Off the bike and into transition was a great feeling. I took my time and went ahead and changed my socks, put on my running shoes, grabbed some more food and jogged out of the run chute. I say "jogged" but it was more of a slow shuffle. My legs felt like jello. I knew that they would. The first 2 miles on the run are always the hardest for me after the bike. My butt was numb, my toes were numb and I was definitely tired. But even then, I knew I could do this. I knew I could finish.
I used the first half mile to collect myself because I knew as I came around the first corner, I'd see my parents. I wanted to look strong for them. I wanted to look like I had my shit together. Slowly, a run/walk went more to a run and found my rhythm again. The run is a flat, 2-loop course that zigzags through the streets of downtown Augusta. This is great because spectators can see you up to 6 times. This is bad because as a runner, you have to go by the finish line 3 different times before you get to finish. Talk about a buzz kill.
I started to think about my friend Becca. I imagined that she was running next to me, helping me keep a pace. When I wanted to stop and walk, I pretended she wouldn't let me. The spectators were amazing and definitely kept me going. I knew where my parents were going to be standing and it was a relief to see them every single time. At mile 4, I started to struggle. I could feel myself starting to wither a little so I ate some Chomps and grabbed a Coke from the aid station. DEAR GOD! That was the best Coke I had tasted in my life! It was just what I needed. By mile 5, I was going again.
By this time, the mist was turning into a slight drizzle. It felt good. At mile 7, there were my parents again and my mom walked with me for about 50 yards. She told me I was looking great, that my time was awesome, that they were proud of me. Exactly what I needed to hear. Time for just one more lap. ONE MORE LAP and I'd be done. I was craving food. Real food. Cracker Barrel biscuits to be exact.
Mile 8, mile 9, MILE 10... So close. I was feeling good. "Imaginary Becca" was running with me again. With 3 miles to go, the rain started to pour. I didn't care. I'd been wet all day. Honestly, I smelled like shit, so this was probably doing me some good. As I passed my parents for the second to last time I heard my mom say, "We'll see you at the finish line!". Boom. That was all it took. I was off. I looked at my watch and realized I was going to make my time... I was going to meet my goal.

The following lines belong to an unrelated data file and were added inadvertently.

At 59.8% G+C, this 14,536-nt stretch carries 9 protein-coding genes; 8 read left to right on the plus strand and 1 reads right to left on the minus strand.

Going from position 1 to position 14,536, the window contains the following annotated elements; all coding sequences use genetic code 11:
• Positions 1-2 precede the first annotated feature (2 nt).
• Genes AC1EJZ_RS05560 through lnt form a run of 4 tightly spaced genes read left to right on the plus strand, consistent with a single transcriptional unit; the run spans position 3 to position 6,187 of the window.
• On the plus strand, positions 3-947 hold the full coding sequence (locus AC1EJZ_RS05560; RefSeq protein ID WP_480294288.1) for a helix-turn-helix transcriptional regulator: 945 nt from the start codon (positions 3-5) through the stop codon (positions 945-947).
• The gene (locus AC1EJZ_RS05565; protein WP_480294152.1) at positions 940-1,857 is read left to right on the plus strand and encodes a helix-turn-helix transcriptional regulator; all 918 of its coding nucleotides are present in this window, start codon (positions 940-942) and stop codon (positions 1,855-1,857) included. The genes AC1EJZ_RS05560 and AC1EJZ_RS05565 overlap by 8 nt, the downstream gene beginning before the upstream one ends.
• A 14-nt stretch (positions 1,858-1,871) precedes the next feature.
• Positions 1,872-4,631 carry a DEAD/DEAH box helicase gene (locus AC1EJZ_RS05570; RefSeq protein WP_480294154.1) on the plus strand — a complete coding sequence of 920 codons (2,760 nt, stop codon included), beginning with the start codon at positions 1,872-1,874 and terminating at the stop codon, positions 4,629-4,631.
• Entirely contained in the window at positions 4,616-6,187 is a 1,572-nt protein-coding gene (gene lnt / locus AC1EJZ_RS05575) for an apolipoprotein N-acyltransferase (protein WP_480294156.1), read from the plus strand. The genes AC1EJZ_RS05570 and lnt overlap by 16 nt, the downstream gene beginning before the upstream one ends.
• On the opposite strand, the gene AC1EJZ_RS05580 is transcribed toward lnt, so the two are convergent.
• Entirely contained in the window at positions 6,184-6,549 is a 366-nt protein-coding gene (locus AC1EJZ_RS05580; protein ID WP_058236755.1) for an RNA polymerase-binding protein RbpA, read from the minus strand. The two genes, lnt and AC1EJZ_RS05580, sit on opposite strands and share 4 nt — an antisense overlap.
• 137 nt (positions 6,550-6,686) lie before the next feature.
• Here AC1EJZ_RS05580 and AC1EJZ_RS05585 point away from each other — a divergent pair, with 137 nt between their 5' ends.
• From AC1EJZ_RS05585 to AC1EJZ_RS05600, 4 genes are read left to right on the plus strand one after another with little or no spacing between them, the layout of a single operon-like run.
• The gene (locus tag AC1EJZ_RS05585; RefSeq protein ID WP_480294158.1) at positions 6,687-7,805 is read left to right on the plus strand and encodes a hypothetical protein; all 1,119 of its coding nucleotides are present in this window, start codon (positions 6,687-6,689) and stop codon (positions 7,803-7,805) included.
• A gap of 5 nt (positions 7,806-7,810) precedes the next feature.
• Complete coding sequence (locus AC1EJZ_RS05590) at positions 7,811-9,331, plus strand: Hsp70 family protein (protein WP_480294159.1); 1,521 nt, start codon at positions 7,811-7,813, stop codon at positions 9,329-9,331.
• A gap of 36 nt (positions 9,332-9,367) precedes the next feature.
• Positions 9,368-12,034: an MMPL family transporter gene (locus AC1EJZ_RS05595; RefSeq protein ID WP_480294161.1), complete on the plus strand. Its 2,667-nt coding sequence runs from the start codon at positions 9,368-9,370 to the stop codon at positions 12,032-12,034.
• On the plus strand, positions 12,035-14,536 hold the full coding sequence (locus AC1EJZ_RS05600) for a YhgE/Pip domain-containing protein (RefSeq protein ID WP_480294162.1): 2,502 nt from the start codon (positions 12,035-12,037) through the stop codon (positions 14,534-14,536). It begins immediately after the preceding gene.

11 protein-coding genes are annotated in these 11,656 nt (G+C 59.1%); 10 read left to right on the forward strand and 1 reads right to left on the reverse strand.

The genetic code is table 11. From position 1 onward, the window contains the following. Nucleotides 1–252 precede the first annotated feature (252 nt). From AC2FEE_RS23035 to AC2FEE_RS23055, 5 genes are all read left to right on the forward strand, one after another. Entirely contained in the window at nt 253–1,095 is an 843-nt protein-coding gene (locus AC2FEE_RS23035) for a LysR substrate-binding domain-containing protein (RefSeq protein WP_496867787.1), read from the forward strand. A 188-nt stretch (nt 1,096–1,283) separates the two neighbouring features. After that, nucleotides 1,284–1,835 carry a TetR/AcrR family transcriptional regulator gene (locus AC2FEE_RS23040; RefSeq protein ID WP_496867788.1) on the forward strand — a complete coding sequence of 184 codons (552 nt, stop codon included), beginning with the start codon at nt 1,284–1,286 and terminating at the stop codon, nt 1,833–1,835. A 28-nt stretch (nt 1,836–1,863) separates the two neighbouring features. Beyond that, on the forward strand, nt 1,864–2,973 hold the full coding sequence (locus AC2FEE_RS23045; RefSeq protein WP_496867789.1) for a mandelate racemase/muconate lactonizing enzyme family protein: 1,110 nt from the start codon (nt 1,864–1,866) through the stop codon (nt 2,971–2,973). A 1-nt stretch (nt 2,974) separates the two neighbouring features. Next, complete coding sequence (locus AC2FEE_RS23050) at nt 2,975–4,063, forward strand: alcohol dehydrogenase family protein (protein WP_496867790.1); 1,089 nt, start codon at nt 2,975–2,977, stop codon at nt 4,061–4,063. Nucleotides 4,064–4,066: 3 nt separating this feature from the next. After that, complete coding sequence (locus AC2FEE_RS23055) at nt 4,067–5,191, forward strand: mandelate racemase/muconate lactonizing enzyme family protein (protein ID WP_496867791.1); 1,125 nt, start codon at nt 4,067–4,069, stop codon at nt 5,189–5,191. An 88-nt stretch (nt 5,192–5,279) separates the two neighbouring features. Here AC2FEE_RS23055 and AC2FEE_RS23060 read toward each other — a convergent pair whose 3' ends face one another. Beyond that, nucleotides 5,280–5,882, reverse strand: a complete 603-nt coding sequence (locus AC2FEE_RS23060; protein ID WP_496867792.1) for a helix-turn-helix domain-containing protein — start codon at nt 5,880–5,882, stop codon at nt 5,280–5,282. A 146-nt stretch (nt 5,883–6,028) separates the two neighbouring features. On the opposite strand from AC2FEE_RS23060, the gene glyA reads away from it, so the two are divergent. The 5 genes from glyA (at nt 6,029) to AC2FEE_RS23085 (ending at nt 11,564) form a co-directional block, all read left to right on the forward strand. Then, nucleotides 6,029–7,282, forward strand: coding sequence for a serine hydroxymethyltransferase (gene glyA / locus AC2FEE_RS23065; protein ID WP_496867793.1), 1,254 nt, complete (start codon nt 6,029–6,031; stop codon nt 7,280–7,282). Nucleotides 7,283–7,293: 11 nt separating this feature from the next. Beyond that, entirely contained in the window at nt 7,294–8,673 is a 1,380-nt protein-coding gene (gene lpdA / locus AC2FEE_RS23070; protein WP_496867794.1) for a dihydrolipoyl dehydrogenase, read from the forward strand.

Sooner than I realized, I was turning the corner into the finish line chute. The crowds were cheering, I picked up the pace and as I crossed the finish line with my hands in the air I heard, "Congratulations to Megan Willoughby! You have finished Ironman Augusta!" Damn straight.
As I look back a day later, I don't have many regrets. My goal had been to run a conservative race and finish happy. And I did. Could I have pushed it more? Probably. Could I have done my transitions faster? Definitely. But in the end, I realize I can't go back, I can only race again. I have no doubt I will do it again and do it faster. I'm sure you'll ask, "Would you do a full Ironman?" My answer: Yes. When exactly? Ask me again in a month or 2...
As a final note, I have so many people to thank for supporting me through this. To my bike training buddies, Sarah, Marianna and Daniel-- thank you for all the great rides. Thank you for being there when I wrecked, for meeting me EARLY on Saturday mornings and after work... for laughing a lot... I will miss our rides this winter. To Becca, my favorite running buddy-- thank you for joining me on so many runs, for our great talks and for always believing in me. To Lauren and William, my BFFs-- I could hear you cheering all the way from Durham! To the entire East Nasty crew-- So many of you inspire me. I am never more happy than when I'm running and training with all of you! To my co-workers-- Thank you for allowing me to train during lunch hours, for encouraging me, and for sending me off to the race with a "cheering section". To my sister Sarah and brother-in-law Clint-- thank you for always telling me how proud you are of me.
And finally, to my parents. Or my "race crew" as I like to call them. Cathy "C-Dub" Willoughby: Nutrition-Specialist, Race Course Scheduler, and Cheerleader. Mike "Pack-Mule" Willoughby: Gear Manager, Heavy-lifter, Driver and Race Photographer. From the begining, you have encouraged me, believed in me and seen me through almost every race. You have driven me hundreds of miles, waited in the bitter cold and summer heat for hours on end for me to just "pass by" and then waited some more, fed my friends, fed THEIR friends...
But mostly, you tell me you are proud of me. And you hug me.
And that's all I need to keep going.